Senators press Obama on India duties
With an eye towards helping local module maker First Solar, the two US senators from the state of Ohio have begun publicly pressuring the Obama Administration to attack the duties India intends to slap on US-made PV kit.
Their call comes amid apparent growing opposition within the government of India’s newly elected prime minister, Narendra Modi, to the anti-dumping duties, given the dampening effect they are likely to have on India’s solar market.
Senators Rob Portman and Sherrod Brown – a Republican and Democrat respectively – have openly called on the Obama-appointed US Trade Representative, Michael Froman, to challenge India’s anti-dumping investigation and ruling, which will see US-made modules hit with duties up to $0.48/W.
Portman previously served as US Trade Representative under former president George W. Bush.
“We are concerned about reports that the Indian government’s anti-dumping investigation disregarded data provided by US manufacturers, selectively relied on information to bolster the Indian industry, and otherwise conducted the investigation in a manner that violates World Trade Organization rules,” the senators wrote in an open letter.
“We urge you to engage the Indian government to reverse this action, and to challenge their actions at the WTO if they do not.”
In late May India’s Commerce Ministry recommended anti-dumping duties on cells and modules coming from a handful of countries, including the US and China, claiming that a two-year investigation demonstrated that dumping had damaged India’s own relatively small PV manufacturing sector.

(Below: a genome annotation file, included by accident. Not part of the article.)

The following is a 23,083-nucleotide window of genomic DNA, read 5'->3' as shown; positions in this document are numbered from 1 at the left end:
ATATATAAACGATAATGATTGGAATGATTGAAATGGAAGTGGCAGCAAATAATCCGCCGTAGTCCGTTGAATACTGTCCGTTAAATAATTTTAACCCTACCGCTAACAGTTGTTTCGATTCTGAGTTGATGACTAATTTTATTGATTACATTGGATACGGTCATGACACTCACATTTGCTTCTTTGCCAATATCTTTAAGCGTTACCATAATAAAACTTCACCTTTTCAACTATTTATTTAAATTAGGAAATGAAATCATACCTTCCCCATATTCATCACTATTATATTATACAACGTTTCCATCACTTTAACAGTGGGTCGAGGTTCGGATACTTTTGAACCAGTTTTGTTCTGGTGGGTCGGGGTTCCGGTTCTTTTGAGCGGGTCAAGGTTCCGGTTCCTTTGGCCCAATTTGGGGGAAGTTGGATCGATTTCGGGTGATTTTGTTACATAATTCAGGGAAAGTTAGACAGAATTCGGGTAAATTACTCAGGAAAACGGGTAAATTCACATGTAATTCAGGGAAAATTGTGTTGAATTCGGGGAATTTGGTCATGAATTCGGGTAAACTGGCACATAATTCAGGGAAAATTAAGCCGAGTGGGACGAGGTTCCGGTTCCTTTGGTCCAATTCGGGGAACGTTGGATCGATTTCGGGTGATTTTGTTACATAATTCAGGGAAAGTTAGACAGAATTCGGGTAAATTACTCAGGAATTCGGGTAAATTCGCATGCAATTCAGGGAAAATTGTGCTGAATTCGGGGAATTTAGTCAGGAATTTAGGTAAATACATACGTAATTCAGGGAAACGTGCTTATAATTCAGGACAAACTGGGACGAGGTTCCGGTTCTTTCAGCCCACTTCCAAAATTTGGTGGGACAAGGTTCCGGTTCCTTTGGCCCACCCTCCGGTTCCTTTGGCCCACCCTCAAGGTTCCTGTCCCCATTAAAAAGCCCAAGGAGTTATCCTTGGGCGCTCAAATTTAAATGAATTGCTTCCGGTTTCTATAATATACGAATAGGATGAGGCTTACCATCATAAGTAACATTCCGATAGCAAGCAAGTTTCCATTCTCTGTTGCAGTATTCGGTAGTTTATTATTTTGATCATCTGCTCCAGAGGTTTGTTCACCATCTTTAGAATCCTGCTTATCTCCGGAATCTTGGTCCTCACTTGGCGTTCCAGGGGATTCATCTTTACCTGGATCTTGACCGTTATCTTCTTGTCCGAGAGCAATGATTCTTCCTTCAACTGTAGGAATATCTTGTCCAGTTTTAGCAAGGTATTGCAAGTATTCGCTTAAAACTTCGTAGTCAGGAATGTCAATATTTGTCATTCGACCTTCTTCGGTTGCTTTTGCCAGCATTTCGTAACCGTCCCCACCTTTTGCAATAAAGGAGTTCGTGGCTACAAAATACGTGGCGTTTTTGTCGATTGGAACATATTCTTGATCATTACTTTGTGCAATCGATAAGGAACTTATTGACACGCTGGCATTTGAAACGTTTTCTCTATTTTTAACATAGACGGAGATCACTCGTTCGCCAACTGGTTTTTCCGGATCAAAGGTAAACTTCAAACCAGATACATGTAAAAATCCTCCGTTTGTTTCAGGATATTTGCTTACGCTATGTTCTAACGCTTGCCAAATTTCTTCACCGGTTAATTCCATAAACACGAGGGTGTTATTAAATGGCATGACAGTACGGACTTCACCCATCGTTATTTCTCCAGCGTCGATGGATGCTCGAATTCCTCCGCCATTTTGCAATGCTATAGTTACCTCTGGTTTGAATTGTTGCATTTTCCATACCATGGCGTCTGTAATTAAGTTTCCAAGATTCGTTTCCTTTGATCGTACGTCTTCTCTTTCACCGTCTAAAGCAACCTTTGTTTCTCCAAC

The ruling came just a few days before power was handed to Modi, who had campaigned on a huge expansion of renewable energy, to help alleviate India’s crippling power shortages.
Normally, the Commerce Ministry’s ruling would be put into action without further questions. But since the ruling was published, two senior ministers within the Modi government – Power Minister Piyush Goyal and Transport Minister Nitin Gadkari – have come out against the duties, leading many to speculate that extraordinary measures may yet be taken to prevent the tariffs going into force.
“As things stand today, India doesn’t have adequate manufacturing capacity to support the kind of thrust we want to give solar," Goyal said recently.
While supported by most of India's small cadre of PV cell manufacturers, the country's fast-growing downstream PV sector largely opposes the duties.
Although based in Arizona, First Solar’s only US manufacturing site is in Perrysburg, Ohio. Most of the company’s manufacturing is done in Malaysia, another country to see duties imposed by India.